Upcoming EPA Review of Nitrates in Waterways Raises Health and Environmental Questions About Synthetic Nitrogen Fertilizer Use. InÂ a quiet reversal of a 2018 Trump administration decision, EPA is resuming an evaluation of the health impacts of nitrate in water, reflecting the long-standing and mounting evidence of synthetic nitrogenâ€™s adverse effects on human health and the environment, particularly in vulnerable communities.
(Beyond Pesticides, July 26, 2018) A legal complaint filed by a Kansas farmer claims industry giant, Monsanto, knew its new dicamba-formulated product would harm other crops, but marketed and sold it anyway, damaging thousands of acres of crops. The lawsuit, filed by 4-R Farms based in Corning Kansas, lost over 200 acres of soybeans. This is the latest in a string of lawsuits Monsanto is facing. Farmers in Arkansas, Missouri, and elsewhere have been hit with crop losses as a result of the dicamba damage. AdvocatesÂ and victims of damage argue that Monsanto places profits ahead of possible damage to crops when it markets seeds resistant to a powerful weedkiller before making a less volatile herbicide available. This, according to the lawsuit filed in court. The petition, filed last week, could be the catalyst for a class action lawsuit of Kansas farmers against Monsanto, which faces a growing docket of legal challenges. The lawsuit also names chemical company BASF as a co-defendant. BASF is facing its ownÂ mounting pileÂ of lawsuits over dicamba. The lawsuit requests unspecified damages and a trial by a federal jury in Topeka. Monsanto marketed its new line of dicamba products, Xtend, to go hand in hand with […]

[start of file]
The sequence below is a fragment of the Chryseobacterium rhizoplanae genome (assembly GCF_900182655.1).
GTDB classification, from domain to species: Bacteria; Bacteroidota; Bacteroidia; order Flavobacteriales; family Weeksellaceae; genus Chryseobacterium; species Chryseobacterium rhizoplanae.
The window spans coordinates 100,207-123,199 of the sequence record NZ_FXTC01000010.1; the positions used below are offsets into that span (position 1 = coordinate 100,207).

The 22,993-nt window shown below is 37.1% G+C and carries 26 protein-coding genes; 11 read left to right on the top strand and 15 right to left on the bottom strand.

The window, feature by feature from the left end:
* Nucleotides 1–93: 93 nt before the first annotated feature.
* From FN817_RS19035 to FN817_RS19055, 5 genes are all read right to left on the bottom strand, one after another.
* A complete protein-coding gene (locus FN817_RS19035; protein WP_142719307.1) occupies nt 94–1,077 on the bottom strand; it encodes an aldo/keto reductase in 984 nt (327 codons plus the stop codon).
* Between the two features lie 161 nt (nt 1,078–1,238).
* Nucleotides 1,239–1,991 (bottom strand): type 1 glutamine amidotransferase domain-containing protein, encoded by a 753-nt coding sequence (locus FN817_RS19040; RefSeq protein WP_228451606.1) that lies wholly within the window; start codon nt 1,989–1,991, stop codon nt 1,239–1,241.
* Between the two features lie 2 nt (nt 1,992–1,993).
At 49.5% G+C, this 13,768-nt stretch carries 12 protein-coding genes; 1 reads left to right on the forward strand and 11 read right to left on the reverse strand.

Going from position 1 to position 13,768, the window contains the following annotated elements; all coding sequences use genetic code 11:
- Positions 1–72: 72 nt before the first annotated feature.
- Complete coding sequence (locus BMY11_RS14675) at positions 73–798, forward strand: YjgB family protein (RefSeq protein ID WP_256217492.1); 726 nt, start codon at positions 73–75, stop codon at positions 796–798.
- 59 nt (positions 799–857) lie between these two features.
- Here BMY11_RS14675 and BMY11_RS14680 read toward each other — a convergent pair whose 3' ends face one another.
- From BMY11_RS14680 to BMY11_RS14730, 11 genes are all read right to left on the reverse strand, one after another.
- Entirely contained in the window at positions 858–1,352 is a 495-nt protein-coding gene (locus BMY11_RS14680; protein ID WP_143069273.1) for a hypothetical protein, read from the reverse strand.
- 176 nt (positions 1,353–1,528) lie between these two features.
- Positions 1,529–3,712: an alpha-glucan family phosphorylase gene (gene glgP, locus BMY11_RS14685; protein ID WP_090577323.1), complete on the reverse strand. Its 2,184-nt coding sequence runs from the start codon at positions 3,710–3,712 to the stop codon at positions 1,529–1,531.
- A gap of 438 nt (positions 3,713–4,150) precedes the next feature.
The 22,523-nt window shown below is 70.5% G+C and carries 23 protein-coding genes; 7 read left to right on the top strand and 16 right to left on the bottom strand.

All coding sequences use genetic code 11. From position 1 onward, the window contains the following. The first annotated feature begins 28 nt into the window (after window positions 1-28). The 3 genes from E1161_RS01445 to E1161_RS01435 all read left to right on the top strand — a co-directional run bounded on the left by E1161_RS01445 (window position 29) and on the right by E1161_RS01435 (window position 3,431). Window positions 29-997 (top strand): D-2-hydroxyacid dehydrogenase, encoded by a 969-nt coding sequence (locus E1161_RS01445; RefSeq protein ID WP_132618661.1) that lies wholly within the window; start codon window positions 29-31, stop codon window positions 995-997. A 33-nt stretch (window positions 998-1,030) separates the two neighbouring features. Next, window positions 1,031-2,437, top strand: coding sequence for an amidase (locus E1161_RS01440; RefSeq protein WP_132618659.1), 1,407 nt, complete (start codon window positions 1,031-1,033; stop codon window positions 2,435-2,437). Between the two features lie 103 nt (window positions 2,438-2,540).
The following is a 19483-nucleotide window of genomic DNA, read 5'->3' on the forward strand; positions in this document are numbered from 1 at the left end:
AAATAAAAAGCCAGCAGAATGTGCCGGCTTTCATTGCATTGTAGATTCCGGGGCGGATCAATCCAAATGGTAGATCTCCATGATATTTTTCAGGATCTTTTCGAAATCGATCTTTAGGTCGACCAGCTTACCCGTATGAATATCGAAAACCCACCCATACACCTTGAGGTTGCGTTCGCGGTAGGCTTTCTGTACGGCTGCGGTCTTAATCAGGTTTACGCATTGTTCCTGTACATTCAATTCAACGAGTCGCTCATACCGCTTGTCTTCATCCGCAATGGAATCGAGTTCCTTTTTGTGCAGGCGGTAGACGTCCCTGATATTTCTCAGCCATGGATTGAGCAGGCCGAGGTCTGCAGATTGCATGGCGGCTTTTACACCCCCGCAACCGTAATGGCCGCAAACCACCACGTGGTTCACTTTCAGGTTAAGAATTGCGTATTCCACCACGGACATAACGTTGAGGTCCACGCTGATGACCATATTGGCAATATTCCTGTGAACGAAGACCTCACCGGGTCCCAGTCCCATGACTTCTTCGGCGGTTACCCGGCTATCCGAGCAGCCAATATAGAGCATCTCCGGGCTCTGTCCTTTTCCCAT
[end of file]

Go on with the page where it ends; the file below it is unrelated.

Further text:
(Beyond Pesticides, October 23, 2014) Lawsuit filed against Environmental Protection Agency for approval of 2,4-D use on genetically engineered corn, soy crops in six Midwest states.A coalition of farmers and environmental groups filed a lawsuit to sue the U.S. Environmental Protection Agency (EPA) today on behalf of six Midwest states where a toxic herbicide cocktail called Dowâ€™s Enlist Duo, a blend of glyphosate and 2,4-D, was approved on October 15 for use on genetically engineered (GE) crops. Approved for use on GE corn and soybeans that are engineered to withstand repeated applications of the herbicide, the creation of 2,4-D-resistant crops and EPAâ€™s approval of Enlist Duo is the result of an overuse of glyphosate, an ingredient in Monsantoâ€™s Roundup. The misuse resulted in an infestation of glyphosate-resistant super weeds which can now be legally combatted with the more potent 2,4-D. Dow Chemical has presented 2,4-D resistant crops as a quick fix to the problem, but independent scientists, as well as USDA analysis, predict that the Enlist crop system will only foster more weed resistance. â€śThe toxic treadmill has to stop,â€ť said Jay Feldman, executive director of Beyond Pesticides. â€śEPA and USDA cannot continue to ignore the history, science, and public […]